citizens makes sound financial sense.
"A company with an effective environmental
protection policy, for example, is less likely to be sued or fined by the government," said Mr.
Dodson. "Similarly, a company with good employee relations will have greater internal harmony and
be more productive as a business."
Different socially responsible mutual funds incorporate
environmental and social factors into the investment process in a number of ways. Many SRI funds
employ positive screens, which seek companies with exemplary social and environmental practices.
For instance, Portfolio 21 (PORTX)is a global
equity fund managed by Portland, Oregon-based Progressive Investment Management that chooses the
best practitioners of sustainable business strategies in different industry sectors.
goal of Portfolio 21 is to identify those companies that recognize the deepening ecological crisis
and are positioning themselves to benefit from a new approach to business," said Portfolio 21
cofounder Carsten Henningsen. "Today, we are only about 1 percent efficient on materials and
energy use. The huge gap between 1 and 100 percent comprises a tremendous investment opportunity."
One of the largest SRI mutual fund families, Portsmouth, New Hampshire-based Citizens Funds, performs a thorough
traditional financial analysis in between the two steps of the social and environmental screening
process it applies to all its funds. Citizens first employs exclusionary screens to separate out
companies that derive revenue from tobacco, alcoholic beverages, nuclear power, weapons
manufacturing, or gambling. Citizens also excludes companies that do not have at least one woman
or person of color on their board of directors. The second step, a positive social and
environmental screen, seeks to identify companies with useful products, a history of environmental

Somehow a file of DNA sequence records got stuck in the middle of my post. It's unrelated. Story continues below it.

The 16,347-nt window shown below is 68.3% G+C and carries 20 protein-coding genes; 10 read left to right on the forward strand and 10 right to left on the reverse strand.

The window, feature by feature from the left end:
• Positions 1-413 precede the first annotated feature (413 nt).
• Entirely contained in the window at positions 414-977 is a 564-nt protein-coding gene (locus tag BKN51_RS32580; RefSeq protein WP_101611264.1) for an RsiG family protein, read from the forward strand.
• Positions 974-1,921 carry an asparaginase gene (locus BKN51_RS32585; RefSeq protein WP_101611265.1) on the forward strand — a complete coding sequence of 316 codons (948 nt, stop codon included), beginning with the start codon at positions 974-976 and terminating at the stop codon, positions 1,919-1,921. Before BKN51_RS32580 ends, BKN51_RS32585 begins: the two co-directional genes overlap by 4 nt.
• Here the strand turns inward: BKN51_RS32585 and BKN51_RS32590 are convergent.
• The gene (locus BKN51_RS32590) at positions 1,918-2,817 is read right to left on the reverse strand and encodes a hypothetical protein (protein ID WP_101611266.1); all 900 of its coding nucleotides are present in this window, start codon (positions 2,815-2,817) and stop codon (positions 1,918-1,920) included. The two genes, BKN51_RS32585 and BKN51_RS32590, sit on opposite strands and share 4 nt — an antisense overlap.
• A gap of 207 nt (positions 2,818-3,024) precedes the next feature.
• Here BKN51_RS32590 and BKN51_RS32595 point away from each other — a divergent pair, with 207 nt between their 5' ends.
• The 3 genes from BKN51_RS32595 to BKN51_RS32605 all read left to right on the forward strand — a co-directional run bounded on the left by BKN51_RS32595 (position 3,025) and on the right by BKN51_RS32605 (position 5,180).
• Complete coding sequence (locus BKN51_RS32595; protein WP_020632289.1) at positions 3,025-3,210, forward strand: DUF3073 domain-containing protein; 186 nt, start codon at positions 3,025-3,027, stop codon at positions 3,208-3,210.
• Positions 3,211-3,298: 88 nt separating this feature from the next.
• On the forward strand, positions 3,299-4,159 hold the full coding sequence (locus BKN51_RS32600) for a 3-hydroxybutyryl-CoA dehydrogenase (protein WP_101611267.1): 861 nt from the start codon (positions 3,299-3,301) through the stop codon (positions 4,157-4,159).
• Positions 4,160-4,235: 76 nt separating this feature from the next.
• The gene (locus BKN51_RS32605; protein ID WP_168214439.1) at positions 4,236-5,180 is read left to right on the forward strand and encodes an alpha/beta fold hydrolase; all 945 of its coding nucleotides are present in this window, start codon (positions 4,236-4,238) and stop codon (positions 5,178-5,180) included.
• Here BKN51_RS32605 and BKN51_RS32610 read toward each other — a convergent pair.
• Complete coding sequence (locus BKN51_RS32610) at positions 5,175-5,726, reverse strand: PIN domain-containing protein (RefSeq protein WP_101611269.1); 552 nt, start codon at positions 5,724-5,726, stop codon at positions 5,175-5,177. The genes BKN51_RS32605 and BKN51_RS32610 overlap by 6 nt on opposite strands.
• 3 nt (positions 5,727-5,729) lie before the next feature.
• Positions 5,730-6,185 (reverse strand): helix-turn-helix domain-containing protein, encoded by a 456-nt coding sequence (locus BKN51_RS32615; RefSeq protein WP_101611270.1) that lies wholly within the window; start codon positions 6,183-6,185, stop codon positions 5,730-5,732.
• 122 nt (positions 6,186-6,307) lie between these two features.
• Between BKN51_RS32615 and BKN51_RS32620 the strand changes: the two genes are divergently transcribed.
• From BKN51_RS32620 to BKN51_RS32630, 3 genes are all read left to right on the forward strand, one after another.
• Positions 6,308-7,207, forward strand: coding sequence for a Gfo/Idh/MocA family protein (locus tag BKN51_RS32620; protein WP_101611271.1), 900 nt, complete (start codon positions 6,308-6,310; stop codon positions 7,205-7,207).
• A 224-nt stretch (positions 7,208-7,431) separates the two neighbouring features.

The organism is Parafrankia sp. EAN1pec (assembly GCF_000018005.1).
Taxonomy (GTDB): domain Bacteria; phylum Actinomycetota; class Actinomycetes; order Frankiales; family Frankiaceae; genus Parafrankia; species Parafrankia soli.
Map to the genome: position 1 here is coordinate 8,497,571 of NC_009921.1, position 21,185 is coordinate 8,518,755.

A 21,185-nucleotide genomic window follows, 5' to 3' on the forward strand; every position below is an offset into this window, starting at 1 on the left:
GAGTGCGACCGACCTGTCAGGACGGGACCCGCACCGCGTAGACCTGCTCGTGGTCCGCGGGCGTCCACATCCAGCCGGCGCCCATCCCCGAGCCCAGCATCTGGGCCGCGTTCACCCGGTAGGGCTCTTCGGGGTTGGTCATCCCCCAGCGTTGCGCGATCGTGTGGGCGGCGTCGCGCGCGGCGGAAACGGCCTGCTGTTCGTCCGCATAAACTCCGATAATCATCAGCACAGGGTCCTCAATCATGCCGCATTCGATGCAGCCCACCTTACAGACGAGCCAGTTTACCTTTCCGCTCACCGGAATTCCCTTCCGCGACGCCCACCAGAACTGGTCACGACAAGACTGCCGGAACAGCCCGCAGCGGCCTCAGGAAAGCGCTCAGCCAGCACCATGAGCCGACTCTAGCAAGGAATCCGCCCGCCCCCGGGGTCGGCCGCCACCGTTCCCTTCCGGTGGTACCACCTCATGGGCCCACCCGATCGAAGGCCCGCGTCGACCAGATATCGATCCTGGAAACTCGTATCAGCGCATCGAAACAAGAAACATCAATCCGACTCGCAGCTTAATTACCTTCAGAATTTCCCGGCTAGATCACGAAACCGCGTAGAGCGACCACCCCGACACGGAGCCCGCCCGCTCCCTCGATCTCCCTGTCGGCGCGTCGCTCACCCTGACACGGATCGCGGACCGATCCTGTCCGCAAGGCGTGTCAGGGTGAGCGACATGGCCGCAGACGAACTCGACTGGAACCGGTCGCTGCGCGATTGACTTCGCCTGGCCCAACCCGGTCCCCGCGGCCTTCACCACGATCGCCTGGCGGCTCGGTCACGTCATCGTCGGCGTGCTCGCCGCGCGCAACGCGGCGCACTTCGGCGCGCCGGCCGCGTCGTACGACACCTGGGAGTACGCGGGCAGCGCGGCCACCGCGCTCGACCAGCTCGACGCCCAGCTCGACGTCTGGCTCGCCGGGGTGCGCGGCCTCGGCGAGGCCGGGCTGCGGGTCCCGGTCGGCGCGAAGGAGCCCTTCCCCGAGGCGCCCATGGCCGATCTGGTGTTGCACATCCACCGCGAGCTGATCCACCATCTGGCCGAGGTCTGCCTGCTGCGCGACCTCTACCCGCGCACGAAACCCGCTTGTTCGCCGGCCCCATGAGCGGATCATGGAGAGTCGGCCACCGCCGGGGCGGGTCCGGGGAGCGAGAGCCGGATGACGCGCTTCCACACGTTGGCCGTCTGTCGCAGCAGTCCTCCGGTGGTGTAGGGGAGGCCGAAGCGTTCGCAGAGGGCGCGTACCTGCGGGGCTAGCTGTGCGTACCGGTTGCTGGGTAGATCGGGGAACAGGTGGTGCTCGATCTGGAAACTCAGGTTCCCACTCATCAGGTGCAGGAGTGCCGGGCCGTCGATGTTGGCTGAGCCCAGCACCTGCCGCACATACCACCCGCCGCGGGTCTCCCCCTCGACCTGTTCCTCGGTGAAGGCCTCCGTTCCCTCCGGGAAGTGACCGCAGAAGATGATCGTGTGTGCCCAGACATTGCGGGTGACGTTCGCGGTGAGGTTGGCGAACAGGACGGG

stewardship and a history of good employee and community relations.
The Green Century Funds, which offers the Green Century
Balanced Fund (GCBLX) and the Green Century Equity Fund (GCEQX), also uses positive and
exclusionary screens in its investment process. Green Century Funds is unique among SRI mutual
fund firms because it is wholly owned by nonprofit environmental organizations. So while earning
returns for investors, the funds also contribute profits from management fees to support groups
that advocate for a cleaner environment.
SRI funds can differentiate themselves from
other mutual funds in two other ways. One is shareowner action. Many SRI funds engage companies
in dialogue and sometimes file shareowner resolutions with the goal of helping companies improve
their social and environmental performance. A growing number of SRI funds are also allocating fund
assets to community investing. Community investing is investing in distressed urban and rural
communities that are often underserved by traditional financial institutions.
fund managersí panoramic view of the diverse factors contributing to corporate integrity has helped
SRI funds build a solid track record of competitive financial returns. The assessment of corporate
social and environmental performance, in addition to the traditional financial performance, make
SRI mutual funds well positioned to deliver competitive returns into the future.